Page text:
Sternula nereis 

Scope: Global
Language: English

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Taxonomy [top]

Kingdom Phylum Class Order Family
Animalia Chordata Aves Charadriiformes Laridae

Scientific Name: Sternula nereis
Species Authority: Gould, 1843
Common Name(s):
English Fairy Tern
Sterna nereis (Gould, 1843)
Sternula nereis ssp. nereis Gould, 1843 — Christidis and Boles (2008)
Taxonomic Source(s): del Hoyo, J., Collar, N.J., Christie, D.A., Elliott, A. and Fishpool, L.D.C. 2014. HBW and BirdLife International Illustrated Checklist of the Birds of the World. Lynx Edicions BirdLife International, Barcelona, Spain and Cambridge, UK.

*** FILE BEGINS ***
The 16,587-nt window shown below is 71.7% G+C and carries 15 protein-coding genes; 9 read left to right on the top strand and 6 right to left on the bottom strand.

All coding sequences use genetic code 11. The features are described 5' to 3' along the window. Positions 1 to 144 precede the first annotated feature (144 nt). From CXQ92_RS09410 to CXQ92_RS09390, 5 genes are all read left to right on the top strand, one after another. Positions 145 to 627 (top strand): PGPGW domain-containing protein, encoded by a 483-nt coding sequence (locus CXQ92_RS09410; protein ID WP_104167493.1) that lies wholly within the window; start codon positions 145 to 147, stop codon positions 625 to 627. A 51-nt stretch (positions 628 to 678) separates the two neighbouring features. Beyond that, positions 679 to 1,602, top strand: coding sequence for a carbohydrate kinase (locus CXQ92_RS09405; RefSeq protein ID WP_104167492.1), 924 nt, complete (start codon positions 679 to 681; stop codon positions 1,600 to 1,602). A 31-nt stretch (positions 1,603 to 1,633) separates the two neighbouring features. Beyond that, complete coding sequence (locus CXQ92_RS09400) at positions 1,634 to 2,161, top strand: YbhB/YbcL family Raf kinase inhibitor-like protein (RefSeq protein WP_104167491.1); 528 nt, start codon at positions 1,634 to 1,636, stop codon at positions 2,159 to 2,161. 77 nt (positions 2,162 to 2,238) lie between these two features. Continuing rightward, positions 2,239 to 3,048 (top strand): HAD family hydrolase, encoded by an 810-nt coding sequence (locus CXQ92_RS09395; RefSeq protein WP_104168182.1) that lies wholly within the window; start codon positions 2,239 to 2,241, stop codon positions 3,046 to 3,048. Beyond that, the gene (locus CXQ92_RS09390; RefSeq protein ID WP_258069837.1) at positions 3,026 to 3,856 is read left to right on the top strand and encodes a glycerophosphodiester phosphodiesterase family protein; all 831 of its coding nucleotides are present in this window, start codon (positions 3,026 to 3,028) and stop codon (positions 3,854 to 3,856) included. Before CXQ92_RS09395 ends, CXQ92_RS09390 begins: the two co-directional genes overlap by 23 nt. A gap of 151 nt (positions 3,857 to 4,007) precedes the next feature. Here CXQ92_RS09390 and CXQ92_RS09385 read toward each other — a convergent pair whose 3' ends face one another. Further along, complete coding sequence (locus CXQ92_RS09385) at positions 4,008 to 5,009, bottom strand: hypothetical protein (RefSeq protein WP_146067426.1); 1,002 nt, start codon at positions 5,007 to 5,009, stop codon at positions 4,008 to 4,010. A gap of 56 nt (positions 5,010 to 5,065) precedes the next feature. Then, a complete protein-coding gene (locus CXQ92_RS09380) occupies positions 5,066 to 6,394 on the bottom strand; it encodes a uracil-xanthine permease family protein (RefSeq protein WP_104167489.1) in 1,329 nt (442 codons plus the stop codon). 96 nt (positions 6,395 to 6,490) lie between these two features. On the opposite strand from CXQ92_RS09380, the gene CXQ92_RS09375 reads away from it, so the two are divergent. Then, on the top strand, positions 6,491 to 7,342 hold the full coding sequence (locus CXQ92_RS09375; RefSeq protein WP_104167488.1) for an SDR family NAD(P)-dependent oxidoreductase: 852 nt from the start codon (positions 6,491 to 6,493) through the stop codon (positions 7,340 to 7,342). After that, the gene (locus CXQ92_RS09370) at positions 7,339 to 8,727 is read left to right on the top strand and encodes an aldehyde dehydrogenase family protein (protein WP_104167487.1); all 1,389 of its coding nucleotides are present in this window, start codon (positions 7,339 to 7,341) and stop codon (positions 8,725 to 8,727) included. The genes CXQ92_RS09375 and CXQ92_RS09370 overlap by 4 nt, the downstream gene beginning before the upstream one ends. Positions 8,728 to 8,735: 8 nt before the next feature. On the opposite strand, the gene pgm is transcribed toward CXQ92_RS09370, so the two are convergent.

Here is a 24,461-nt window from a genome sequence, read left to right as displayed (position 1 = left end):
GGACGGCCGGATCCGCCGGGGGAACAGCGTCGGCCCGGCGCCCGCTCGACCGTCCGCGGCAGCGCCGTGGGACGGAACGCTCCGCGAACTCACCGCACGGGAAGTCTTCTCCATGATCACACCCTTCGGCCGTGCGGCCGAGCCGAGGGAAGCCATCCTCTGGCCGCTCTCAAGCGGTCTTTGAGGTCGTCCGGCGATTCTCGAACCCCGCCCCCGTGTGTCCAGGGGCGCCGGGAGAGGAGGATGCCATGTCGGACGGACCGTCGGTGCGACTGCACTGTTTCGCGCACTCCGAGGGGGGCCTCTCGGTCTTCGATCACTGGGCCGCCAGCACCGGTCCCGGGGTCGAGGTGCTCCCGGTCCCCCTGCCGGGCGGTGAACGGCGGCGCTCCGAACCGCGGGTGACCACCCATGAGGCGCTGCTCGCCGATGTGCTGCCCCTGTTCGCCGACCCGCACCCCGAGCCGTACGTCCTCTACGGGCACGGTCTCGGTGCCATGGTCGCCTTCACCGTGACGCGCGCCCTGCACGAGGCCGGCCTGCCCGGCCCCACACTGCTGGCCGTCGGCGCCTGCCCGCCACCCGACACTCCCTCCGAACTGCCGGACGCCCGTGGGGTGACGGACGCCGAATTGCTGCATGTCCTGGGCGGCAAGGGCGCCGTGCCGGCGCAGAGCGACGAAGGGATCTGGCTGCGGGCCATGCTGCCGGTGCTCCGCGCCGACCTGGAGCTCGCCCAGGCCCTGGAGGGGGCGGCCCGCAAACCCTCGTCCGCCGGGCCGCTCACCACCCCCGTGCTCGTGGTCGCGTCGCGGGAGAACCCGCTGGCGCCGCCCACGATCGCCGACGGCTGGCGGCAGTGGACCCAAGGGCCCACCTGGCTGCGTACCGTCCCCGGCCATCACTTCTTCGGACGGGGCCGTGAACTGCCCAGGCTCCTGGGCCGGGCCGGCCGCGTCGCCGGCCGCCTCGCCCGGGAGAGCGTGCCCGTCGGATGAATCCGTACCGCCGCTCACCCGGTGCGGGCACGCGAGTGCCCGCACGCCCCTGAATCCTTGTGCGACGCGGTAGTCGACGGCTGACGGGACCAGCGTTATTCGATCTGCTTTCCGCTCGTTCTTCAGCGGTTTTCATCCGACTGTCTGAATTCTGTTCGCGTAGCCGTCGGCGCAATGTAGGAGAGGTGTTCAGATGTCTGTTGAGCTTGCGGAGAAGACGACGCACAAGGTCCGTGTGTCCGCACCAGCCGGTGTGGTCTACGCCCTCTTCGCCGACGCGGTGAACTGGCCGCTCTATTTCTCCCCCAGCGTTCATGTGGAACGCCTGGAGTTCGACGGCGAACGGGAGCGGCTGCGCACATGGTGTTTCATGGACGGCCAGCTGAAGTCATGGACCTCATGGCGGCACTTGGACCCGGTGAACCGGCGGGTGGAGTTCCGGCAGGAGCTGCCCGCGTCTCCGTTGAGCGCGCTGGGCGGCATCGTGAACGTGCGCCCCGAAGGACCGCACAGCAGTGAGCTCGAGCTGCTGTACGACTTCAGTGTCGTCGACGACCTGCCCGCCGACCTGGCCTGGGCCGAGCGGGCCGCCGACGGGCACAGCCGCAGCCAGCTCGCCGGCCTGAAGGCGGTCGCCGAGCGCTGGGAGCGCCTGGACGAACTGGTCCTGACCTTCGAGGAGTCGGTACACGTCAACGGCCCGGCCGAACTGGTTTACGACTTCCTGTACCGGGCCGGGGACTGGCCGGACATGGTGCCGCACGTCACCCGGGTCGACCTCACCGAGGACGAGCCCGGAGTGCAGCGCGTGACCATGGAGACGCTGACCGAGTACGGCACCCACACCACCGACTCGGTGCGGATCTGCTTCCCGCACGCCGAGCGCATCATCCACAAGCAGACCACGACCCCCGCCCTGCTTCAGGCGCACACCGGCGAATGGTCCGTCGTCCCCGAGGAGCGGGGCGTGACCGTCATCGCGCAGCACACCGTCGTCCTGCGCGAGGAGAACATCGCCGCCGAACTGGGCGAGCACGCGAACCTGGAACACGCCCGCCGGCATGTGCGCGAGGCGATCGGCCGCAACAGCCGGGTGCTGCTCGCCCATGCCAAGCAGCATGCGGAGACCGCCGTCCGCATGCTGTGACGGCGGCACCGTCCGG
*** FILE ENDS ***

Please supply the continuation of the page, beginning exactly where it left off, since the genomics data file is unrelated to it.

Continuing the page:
Taxonomic Notes: Sternula nereis (del Hoyo and Collar 2014) was previously placed in the genus Sterna.

Identification information: 25 cm. Very small white and grey tern with black cap. Upperparts pale grey; white forked tail; underparts white; legs orange-yellow; bill yellow-brown; white forehead with black crown, nape and line to eye. Similar species: Very similar to Little Tern S. albifrons except upperwings more uniformly grey and forehead steep. Hints: . Voice: Flight call high pitched 'zwitt'.

Assessment Information [top]

Red List Category & Criteria: Vulnerable C1 ver 3.1
Year Published: 2016
Date Assessed: 2016-10-01
Assessor(s): BirdLife International
Reviewer(s): Butchart, S. & Symes, A.
Contributor(s): Baker, P., Barré, N., Burbidge, A.H., Burbidge, A., Christidis, L., Ford, H., Garnett, S., Herman, K., Holmes, D., Lacey, G., Menkhorst, P., Paton, D. & Saunders, D.